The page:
During the heat wave that gripped the Northeast this past July, increased air conditioning use strained the electrical system. As a result, one phase wire of a residential pole-mounted transformer melted off at the splice between the distribution wire and the wire to the house service connections. This occurred around 6:30 p.m. and led to the loss of one of the two phases that fed each residence off this transformer, commonly called a “can.” However, the voltage loss wasn’t completely at 0 volts, and it produced some interesting results on this phantom phase.
Initially, incandescent lights on the phantom phase produced a reduced brightness due to the circuits containing only approximately 70V. While 120V AC equipment and appliances on the undisturbed phase were unaffected, some equipment on the disconnected phase turned off on their own or malfunctioned. Later, around 8 p.m., voltage dropped to 4V on the phantom phase, not enough voltage to even make a dim glow in the incandescent bulbs. Periodic swells to 25V occurred, with occasional periods of 40V. As shown in Figure 1, the voltage climbed back to 90V about three hours into the event but fell to below 75V several times before peaking at 95V. Around 11:30 p.m., the local utility lineman arrived, turned off the switch on the can, repaired the melted connection by reconnecting the missing phase wire at the splice and re-energized both phases.
The reduced voltage had different effects on different types of loads: incandescent bulbs were lit dimly; motors strained to spin at rated rpm; fluorescent lights had difficulty lighting or did not light at all, depending on the trip point of the specific light; and some AC-rectified DC loads were unaffected as long as the voltage remained above their regulator’s minimum source rating.
So where did the sometimes nearly 0 volts and other times hazardous-level (phantom) voltage come from that separated the wire from the transformer as shown in the above photo? A survey of the neighborhood found several houses with central 240V HVAC units that were turned on during the fault. The transformers and motors inside the units allowed the voltage of the connected phase to couple into the distribution line of the other phase and provide limited power for that circuit. Because the amount of current that could be supplied in this manner was limited by the impedance of these types, the voltage fluctuated depending on what other single-phase loads were still connected to the phantom phase, and the number and impedance of the 240V loads acted as sources.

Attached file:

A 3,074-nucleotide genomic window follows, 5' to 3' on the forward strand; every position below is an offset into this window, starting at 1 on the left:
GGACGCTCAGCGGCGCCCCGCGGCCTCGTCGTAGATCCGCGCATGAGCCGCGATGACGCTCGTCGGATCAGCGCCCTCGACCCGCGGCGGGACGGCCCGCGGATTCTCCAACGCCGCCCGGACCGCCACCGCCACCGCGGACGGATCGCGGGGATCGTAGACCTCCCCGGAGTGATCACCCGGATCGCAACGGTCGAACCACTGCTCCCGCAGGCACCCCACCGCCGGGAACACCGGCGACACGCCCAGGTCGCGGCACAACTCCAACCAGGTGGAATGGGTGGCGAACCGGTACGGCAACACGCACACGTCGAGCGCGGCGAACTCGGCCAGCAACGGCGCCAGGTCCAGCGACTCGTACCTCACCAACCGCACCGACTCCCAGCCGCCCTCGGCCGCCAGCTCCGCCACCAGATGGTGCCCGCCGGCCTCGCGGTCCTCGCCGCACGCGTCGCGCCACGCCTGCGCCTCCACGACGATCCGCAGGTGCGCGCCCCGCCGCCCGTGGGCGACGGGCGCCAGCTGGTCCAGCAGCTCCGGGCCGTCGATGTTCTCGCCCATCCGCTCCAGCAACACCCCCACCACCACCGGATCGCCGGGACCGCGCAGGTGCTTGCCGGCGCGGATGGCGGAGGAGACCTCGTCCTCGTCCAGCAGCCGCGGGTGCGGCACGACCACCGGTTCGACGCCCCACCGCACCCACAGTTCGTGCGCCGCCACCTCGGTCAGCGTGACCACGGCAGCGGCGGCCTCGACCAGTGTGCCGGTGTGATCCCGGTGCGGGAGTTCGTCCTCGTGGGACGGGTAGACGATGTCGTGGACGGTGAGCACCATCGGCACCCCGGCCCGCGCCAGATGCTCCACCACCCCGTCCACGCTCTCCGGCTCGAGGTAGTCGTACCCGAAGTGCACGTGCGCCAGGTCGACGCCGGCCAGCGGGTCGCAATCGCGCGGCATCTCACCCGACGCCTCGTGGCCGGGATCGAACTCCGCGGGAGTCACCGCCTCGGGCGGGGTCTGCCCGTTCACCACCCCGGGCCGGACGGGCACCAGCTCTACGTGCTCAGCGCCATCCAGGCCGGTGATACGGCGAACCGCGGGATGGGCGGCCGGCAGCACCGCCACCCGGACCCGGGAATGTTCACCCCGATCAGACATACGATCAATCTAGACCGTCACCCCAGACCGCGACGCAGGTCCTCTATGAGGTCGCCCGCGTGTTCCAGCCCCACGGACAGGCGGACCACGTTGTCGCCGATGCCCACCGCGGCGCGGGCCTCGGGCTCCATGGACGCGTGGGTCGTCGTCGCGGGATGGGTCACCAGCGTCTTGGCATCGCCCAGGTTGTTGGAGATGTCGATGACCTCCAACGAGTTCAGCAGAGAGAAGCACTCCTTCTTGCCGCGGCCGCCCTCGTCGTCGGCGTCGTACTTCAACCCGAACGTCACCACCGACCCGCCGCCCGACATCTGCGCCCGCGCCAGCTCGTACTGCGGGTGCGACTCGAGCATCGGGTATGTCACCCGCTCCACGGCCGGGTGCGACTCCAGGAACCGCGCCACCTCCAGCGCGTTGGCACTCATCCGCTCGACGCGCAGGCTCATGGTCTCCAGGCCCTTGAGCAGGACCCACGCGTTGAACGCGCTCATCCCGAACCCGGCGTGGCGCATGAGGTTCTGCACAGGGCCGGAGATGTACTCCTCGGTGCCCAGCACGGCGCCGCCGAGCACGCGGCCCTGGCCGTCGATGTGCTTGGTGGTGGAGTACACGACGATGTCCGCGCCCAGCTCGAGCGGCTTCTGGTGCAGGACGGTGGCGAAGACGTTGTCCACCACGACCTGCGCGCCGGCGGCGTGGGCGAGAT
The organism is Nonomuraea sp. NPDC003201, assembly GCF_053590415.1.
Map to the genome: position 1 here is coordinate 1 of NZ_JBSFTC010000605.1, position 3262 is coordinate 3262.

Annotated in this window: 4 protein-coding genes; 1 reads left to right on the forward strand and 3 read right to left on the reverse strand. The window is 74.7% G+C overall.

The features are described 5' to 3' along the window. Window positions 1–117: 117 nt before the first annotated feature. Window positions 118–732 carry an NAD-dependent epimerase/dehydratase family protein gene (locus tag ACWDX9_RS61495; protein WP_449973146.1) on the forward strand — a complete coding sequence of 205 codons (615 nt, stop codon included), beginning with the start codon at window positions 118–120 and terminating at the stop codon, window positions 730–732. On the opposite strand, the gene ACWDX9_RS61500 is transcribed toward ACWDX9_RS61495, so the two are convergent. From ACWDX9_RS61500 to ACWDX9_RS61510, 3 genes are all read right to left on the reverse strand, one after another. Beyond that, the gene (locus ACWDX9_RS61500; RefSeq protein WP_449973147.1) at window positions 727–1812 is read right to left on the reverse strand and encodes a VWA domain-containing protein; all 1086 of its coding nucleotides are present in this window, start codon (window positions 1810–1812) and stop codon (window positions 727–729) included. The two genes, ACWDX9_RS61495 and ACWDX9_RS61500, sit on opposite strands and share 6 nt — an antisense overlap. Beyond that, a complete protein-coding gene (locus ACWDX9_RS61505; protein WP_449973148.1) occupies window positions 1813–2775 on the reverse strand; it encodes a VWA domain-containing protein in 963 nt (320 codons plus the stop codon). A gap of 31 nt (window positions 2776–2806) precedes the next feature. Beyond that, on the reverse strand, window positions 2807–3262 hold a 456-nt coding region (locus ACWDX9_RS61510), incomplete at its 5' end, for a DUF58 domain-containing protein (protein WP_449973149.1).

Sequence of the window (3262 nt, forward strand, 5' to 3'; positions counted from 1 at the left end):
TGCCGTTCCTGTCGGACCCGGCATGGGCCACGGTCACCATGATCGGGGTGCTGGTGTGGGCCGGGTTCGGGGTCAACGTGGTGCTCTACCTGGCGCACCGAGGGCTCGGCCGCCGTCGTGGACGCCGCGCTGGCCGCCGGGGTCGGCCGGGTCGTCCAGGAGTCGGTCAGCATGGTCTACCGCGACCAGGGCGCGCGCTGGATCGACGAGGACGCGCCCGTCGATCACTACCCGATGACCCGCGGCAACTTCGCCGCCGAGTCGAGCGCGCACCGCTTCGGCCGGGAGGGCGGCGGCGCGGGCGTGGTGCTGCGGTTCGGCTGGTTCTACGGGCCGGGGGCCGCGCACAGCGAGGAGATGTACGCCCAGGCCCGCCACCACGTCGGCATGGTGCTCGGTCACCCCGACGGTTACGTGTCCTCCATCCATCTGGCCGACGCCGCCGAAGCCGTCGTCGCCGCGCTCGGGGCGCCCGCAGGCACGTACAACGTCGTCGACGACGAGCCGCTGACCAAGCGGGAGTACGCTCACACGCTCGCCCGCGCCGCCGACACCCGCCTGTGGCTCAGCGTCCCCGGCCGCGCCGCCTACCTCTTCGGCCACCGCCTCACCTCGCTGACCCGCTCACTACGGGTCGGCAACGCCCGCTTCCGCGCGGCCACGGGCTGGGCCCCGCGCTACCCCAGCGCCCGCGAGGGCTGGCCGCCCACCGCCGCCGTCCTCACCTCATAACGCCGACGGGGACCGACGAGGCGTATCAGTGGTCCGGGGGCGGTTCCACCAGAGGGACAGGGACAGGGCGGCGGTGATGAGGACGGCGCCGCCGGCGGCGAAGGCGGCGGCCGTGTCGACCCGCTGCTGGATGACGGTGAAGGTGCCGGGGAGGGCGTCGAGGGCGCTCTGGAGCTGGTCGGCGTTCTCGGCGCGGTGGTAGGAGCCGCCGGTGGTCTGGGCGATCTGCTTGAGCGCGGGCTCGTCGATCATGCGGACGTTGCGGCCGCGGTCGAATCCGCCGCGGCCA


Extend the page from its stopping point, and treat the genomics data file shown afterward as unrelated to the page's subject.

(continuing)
At least one cyclic load was present on the phantom phase, as seen in Figure 1, and as it cycled off, voltage increases appeared. As more people came home from work and it got darker, the load on the faulted phase increased, and the phantom voltage sagged to 4V at its lowest point. Later in the night, the load current decreased, and the voltage rose until it was fixed. Due to the inductive and resistive nature of the source(s), the phase angle of the phantom, relative to the connected phase, varied from 4 to 25 degrees, depending on the load and number of sources. Note that this voltage on this phase conductor would normally be 180 degrees out of phase with the other phase conductor. Just prior to being disconnected to allow repairs, the existing phase appeared to change frequency. However, this is more likely explained by the waveform being deformed as shown in the Figure 2.
Observations by residents illustrate how perception and reality can be distinct. One resident, who uses a ground-fault circuit interrupter (GFCI) outlet’s test/reset buttons as an off/on switch for a pool filter, reported the GFCI not operating. However, subsequent tests showed that this should not be the case. While it requires approximately 85V to energize the solenoid to allow the GFCI to be reset, the test button is purely mechanical in nature. It trips regardless of the voltage, and the GFCI trip circuit works down to voltage levels where the shock hazard is basically nil. Another resident indicated that his TV blew up with a pop as the wire burned off from its coupling. When the power returned, this proved incorrect and was unlikely, due to the voltage sagging not surging. Losing the neutral connection and ground reference can result in damaging swells but not likely with an open fault-phase conductor.
These precautions can prevent equipment damage during such events:
Turn off or protect 240V loads to prevent them from being damaged when acting as sources for other loads.
Disconnect motors to prevent overheating at lower voltages.
Keep an eye on electronic loads. Those subjected to the phantom voltage that still run at reduced voltage may malfunction or corrupt data when regulators cannot produce the required voltage levels
Disconnect nonessential devices to prevent overloading the existing phase and damaging devices connected to the phantom phase.
Don’t assume that an outlet measuring 0 volts will remain that way, unless proper disconnect and lock-out/tag-out procedures have been followed. Even electricity can sneak in the back door. EC
BINGHAM is pursuing a master’s degree in engineering at Cornell University and can be reached at firstname.lastname@example.org.